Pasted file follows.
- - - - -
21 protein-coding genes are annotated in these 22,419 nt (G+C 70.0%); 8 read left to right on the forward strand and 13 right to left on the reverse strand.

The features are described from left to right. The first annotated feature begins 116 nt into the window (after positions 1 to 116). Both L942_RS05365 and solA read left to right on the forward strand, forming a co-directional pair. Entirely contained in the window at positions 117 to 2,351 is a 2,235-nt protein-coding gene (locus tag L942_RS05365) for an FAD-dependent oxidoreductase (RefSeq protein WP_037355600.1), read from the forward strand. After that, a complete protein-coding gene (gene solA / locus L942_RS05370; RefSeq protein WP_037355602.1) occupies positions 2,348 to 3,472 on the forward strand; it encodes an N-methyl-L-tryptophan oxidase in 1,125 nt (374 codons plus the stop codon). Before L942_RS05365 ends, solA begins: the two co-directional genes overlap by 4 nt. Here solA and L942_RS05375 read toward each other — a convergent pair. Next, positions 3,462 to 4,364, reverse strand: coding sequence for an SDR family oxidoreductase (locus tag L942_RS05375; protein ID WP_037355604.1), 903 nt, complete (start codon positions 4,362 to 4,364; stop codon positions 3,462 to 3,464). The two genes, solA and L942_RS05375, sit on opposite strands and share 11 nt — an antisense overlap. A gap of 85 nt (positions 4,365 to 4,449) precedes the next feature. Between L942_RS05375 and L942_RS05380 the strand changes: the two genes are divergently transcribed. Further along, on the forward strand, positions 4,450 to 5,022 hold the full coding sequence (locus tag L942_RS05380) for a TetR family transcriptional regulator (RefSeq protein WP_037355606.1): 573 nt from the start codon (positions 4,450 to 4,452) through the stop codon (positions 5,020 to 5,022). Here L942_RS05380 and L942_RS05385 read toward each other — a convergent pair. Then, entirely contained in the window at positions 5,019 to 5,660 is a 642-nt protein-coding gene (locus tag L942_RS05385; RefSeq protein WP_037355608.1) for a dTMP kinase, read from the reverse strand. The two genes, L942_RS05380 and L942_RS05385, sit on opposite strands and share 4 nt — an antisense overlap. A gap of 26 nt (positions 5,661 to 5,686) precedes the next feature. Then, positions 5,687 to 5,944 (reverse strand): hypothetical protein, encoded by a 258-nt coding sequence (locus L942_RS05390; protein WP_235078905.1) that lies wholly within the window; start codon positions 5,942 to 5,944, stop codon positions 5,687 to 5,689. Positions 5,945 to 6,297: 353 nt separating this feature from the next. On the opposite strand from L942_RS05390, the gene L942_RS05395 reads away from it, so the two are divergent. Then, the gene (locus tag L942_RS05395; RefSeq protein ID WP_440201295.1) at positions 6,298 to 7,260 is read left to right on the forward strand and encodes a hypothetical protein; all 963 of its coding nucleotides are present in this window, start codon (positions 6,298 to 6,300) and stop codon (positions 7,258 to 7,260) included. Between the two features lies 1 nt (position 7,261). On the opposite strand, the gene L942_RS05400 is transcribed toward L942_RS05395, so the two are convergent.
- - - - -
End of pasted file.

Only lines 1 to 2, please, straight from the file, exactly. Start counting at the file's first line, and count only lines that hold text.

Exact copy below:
21 protein-coding genes are annotated in these 22,419 nt (G+C 70.0%); 8 read left to right on the forward strand and 13 right to left on the reverse strand.

The features are described from left to right. The first annotated feature begins 116 nt into the window (after positions 1 to 116). Both L942_RS05365 and solA read left to right on the forward strand, forming a co-directional pair. Entirely contained in the window at positions 117 to 2,351 is a 2,235-nt protein-coding gene (locus tag L942_RS05365) for an FAD-dependent oxidoreductase (RefSeq protein WP_037355600.1), read from the forward strand. After that, a complete protein-coding gene (gene solA / locus L942_RS05370; RefSeq protein WP_037355602.1) occupies positions 2,348 to 3,472 on the forward strand; it encodes an N-methyl-L-tryptophan oxidase in 1,125 nt (374 codons plus the stop codon). Before L942_RS05365 ends, solA begins: the two co-directional genes overlap by 4 nt. Here solA and L942_RS05375 read toward each other — a convergent pair. Next, positions 3,462 to 4,364, reverse strand: coding sequence for an SDR family oxidoreductase (locus tag L942_RS05375; protein ID WP_037355604.1), 903 nt, complete (start codon positions 4,362 to 4,364; stop codon positions 3,462 to 3,464). The two genes, solA and L942_RS05375, sit on opposite strands and share 11 nt — an antisense overlap. A gap of 85 nt (positions 4,365 to 4,449) precedes the next feature. Between L942_RS05375 and L942_RS05380 the strand changes: the two genes are divergently transcribed. Further along, on the forward strand, positions 4,450 to 5,022 hold the full coding sequence (locus tag L942_RS05380) for a TetR family transcriptional regulator (RefSeq protein WP_037355606.1): 573 nt from the start codon (positions 4,450 to 4,452) through the stop codon (positions 5,020 to 5,022). Here L942_RS05380 and L942_RS05385 read toward each other — a convergent pair. Then, entirely contained in the window at positions 5,019 to 5,660 is a 642-nt protein-coding gene (locus tag L942_RS05385; RefSeq protein WP_037355608.1) for a dTMP kinase, read from the reverse strand. The two genes, L942_RS05380 and L942_RS05385, sit on opposite strands and share 4 nt — an antisense overlap. A gap of 26 nt (positions 5,661 to 5,686) precedes the next feature. Then, positions 5,687 to 5,944 (reverse strand): hypothetical protein, encoded by a 258-nt coding sequence (locus L942_RS05390; protein WP_235078905.1) that lies wholly within the window; start codon positions 5,942 to 5,944, stop codon positions 5,687 to 5,689. Positions 5,945 to 6,297: 353 nt separating this feature from the next. On the opposite strand from L942_RS05390, the gene L942_RS05395 reads away from it, so the two are divergent. Then, the gene (locus tag L942_RS05395; RefSeq protein ID WP_440201295.1) at positions 6,298 to 7,260 is read left to right on the forward strand and encodes a hypothetical protein; all 963 of its coding nucleotides are present in this window, start codon (positions 6,298 to 6,300) and stop codon (positions 7,258 to 7,260) included. Between the two features lies 1 nt (position 7,261). On the opposite strand, the gene L942_RS05400 is transcribed toward L942_RS05395, so the two are convergent.